AUSTIN (KXAN) — Austin Community College is set to debut its principal certification program in January amid ongoing teacher shortages and anticipated losses of school principals within the Austin area in upcoming years.

A 28-school district study conducted by ACC earlier this year found approximately 50% of districts reported having campuses with principals who will be retiring in the next three to five years. Come January, between eight and 12 cohorts will participate in the program’s inaugural semester, said Rebecca Miller, ACC’s program coordinator for the new principal certification program.

Miller told KXAN that ACC was trying to attract the best talent to the program to help create a robust network of new principals available to serve in the Austin area. That is all the more critical, she said, given the ongoing shortages facing the education profession here in Texas as well as nationally.

Those shortages can tie back to a slew of reasons — from educational changes since the COVID-19 pandemic to teacher pay, school safety concerns and pushbacks on curriculum. Miller said that finding teachers interested in taking that next step and are committed to education is vital.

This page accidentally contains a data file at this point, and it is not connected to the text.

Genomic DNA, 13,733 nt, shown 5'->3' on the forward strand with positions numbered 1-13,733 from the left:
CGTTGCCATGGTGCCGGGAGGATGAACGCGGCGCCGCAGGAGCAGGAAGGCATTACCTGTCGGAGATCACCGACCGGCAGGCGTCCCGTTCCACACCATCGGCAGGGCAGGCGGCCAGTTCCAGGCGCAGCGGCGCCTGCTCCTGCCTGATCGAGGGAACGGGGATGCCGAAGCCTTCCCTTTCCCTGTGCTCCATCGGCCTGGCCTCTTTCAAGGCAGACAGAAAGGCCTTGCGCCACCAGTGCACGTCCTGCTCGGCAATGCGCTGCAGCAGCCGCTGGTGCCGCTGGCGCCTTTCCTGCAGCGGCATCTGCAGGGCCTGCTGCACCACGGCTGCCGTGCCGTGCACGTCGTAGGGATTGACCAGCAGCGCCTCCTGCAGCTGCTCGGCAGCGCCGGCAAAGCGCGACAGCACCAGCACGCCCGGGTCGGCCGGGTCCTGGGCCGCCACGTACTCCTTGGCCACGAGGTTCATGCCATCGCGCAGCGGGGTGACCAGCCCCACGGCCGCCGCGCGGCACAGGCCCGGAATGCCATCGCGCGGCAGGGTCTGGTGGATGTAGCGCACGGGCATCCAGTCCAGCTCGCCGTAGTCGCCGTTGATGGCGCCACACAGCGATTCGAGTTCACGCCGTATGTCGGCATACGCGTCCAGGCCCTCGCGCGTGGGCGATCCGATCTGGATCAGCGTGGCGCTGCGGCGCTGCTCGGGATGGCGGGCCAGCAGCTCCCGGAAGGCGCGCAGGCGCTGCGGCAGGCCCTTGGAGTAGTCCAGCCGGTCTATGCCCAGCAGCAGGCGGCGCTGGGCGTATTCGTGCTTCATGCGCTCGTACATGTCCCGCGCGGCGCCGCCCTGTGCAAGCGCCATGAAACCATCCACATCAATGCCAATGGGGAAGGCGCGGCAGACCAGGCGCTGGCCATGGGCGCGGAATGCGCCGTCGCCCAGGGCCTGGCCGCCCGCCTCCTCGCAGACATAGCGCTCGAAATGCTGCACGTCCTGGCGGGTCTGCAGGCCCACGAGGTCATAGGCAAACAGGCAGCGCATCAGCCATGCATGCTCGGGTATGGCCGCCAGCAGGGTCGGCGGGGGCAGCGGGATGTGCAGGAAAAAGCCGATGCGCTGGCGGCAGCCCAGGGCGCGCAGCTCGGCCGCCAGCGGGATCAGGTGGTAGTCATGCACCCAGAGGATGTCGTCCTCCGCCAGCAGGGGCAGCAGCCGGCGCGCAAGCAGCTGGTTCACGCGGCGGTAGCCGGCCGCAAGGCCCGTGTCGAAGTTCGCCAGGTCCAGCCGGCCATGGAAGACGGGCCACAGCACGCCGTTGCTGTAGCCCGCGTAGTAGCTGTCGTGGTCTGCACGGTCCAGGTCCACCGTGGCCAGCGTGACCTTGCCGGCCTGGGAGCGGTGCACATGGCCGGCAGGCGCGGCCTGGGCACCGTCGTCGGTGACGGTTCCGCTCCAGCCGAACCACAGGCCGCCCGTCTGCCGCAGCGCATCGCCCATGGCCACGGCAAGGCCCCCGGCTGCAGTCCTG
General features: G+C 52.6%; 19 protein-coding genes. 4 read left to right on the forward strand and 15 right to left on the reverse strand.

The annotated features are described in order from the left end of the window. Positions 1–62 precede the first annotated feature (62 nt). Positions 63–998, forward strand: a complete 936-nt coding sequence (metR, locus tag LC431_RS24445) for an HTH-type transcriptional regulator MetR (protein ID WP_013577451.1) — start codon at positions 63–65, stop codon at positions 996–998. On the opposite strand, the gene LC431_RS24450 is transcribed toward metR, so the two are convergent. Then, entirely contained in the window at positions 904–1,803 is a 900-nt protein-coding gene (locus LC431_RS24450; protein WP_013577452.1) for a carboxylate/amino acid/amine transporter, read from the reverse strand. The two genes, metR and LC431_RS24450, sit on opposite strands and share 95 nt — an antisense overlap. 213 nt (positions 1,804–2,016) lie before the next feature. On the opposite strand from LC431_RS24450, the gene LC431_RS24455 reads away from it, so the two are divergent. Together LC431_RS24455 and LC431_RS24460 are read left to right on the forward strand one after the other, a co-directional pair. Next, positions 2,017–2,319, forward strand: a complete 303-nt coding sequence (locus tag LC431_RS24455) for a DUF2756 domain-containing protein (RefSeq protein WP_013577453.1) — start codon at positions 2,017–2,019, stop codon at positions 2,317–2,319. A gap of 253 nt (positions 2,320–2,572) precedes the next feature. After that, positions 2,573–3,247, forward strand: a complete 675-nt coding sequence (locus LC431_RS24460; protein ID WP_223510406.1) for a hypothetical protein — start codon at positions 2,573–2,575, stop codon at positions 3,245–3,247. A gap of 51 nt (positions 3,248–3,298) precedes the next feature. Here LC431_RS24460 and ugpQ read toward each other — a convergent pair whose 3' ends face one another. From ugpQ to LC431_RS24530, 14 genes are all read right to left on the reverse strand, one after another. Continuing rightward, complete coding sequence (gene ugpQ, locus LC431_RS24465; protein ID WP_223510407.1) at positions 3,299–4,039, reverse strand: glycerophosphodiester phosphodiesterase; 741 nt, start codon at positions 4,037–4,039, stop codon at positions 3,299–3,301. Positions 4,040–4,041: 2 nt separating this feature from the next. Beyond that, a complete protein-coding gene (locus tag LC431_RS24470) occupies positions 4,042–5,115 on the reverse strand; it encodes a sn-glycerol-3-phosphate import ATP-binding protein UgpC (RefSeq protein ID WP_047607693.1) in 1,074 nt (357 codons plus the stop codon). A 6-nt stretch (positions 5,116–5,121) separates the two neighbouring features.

“A really good campus administrator, when they do what’s best for their teachers, they’re also doing what’s best for their kids and what’s best for their communities,” she said. “None of that is in isolation.”

The two-year program is available to teachers who already have their master’s degree or who are in the last 15 hours of receiving their master’s degree. They’ll also need a valid and current Texas teaching certificate, as well as a minimum of two years’ worth of classroom experience.

Those starting this January will have a 16-week session, with classes twice a week. The summer session will be eight weeks long with classes twice a week, before cohorts return for a 16-week session in the fall with two classes each week.

Following that comes passing the Principal as Instructional Leader (268) and Performance Assessment for School Leaders exams, along with a yearlong practicum. When factoring in the costs of the coursework, the practicum and the state-mandated application fee for exams, the program is marketed at $6,500 — a cost Miller said she hopes makes advancing in one’s career more accessible.

Those who become certified as a principal aren’t married to following that specific career path, she added. Principal certification statuses can lend way to other educational professions, such as working as a content coordinator within a school district or serving within a district’s administration.

“I think not all teachers are aware that that admin [certification] gives you a lot bigger box and a lot of opportunities that they might not have thought about,” she said.

More details about the program — including how to apply and the financial assistance opportunities available — are online.